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Start This 'Evolution' Without Me

By Desson Howe
Washington Post Staff Writer
Friday, June 8, 2001

   


    'Evolution' David Duchovny, Julianne Moore and Orlando Jones star in "Evolution." (DreamWorks)
I hold the following truths to be self-evident: You should not smoke. You should not steal. You should not murder.

And you should not see "Evolution."

There are so many degrees of bad, when it comes to movies, it would take some kind of divining rod to differentiate the subtle differences. In the absence of such an instrument, let me put it simply: "Evolution" is bad. How bad? Who cares? Do you ask how hot the fire is before running out of a burning building? No, you just run for safety.

So, ruuuuuuun!!!!

Director Ivan Reitman made "ghostbusting a household name," as DreamWorks gushes in its press kit for the movie. But here, he stands to give "Evolution" such a bad connotation he should get monthly checks from the fundamentalists.

So this meteor streaks toward Earth, carrying alien cootie organisms. It lands inside a cave in Arizona. And this meteorite starts spawning gross little cells that divide and multiply into disgusting worms, before evolving into scary, reptilian creatures. They proliferate like crazy, constantly changing to adapt to Earth's atmosphere.

As they speed through this evolutionary proscess, four badly drawn characters try to stop them. There's jaded scientist and community college professor Dr. Ira Kane (David Duchovny, whose movie-acting career is devolving before his eyes). And there's also Ira's woman-chasing college associate, Harry Block (Orlando Jones); Wayne (Seann William Scott), an aspiring, none-too-smart fireman; and Allison (Julianne Moore), an epidemiologist from the Centers for Disease Control and Prevention.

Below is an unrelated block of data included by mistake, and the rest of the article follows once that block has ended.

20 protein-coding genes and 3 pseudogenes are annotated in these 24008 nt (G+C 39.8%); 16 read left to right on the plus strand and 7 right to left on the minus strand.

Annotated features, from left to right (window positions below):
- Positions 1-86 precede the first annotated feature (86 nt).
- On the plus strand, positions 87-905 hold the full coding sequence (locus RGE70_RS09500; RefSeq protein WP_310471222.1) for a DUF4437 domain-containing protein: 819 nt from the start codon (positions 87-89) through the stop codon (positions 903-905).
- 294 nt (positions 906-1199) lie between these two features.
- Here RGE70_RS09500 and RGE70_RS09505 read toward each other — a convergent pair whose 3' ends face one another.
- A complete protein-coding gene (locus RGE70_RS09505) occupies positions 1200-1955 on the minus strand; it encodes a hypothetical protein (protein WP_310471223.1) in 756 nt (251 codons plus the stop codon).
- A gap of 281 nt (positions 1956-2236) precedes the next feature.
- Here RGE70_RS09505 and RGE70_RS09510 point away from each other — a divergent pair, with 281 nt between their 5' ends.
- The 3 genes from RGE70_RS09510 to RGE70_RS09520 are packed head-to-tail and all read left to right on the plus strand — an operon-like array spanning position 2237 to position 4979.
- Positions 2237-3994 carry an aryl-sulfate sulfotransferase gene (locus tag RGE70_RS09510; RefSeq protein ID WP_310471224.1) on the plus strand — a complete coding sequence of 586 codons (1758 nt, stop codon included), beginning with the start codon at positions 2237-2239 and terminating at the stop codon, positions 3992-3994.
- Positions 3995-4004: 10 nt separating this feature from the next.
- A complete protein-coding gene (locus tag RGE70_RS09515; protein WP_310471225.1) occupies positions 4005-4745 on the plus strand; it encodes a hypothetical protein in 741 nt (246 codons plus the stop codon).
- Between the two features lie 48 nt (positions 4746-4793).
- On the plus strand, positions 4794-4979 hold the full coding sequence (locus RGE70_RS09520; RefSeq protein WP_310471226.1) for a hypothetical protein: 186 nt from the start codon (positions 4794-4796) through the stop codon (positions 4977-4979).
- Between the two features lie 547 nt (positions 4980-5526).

The less said about this plot, including a listless romance between Duchovny and Moore, the better. As if aware of the humourous shortcomings, Reitman sends in the special effects cavalry. The monsters in "Evolution" (created by the same folks who gave us "Jurassic Park" and "Starship Troopers") are so jarringly effective, they destroy the comedic texture of the film – which hardly exists in the first place.

Speaking of which, you never met such a comicaly uninspired foursome. Take Moore's character. Please. She bumps into glass doors, falls down stairs and topples over constantly. This routine is apparently so hilarious to Reitman, he makes her slip and trip throughout the movie. You don't laugh so much as feel her pain.

In next to no time, you'll find yourself rooting for the icky aliens.

As Wayne, Seann William Scott, the funny co-star of "American Pie" and "Road Trip," does have his moments. Best moment in the movie: when Wayne attempts to lure a winged alien with bad jungle bird calls (as in caw! Ca-caaaw!). Too bad this scene couldn't be extracted and used in an actual comedy. But for now, it must serve as a regretful footnote.

"Evolution" (PG-13, 105 long minutes) – Contains obscenity, sexual situations and no humor.

 

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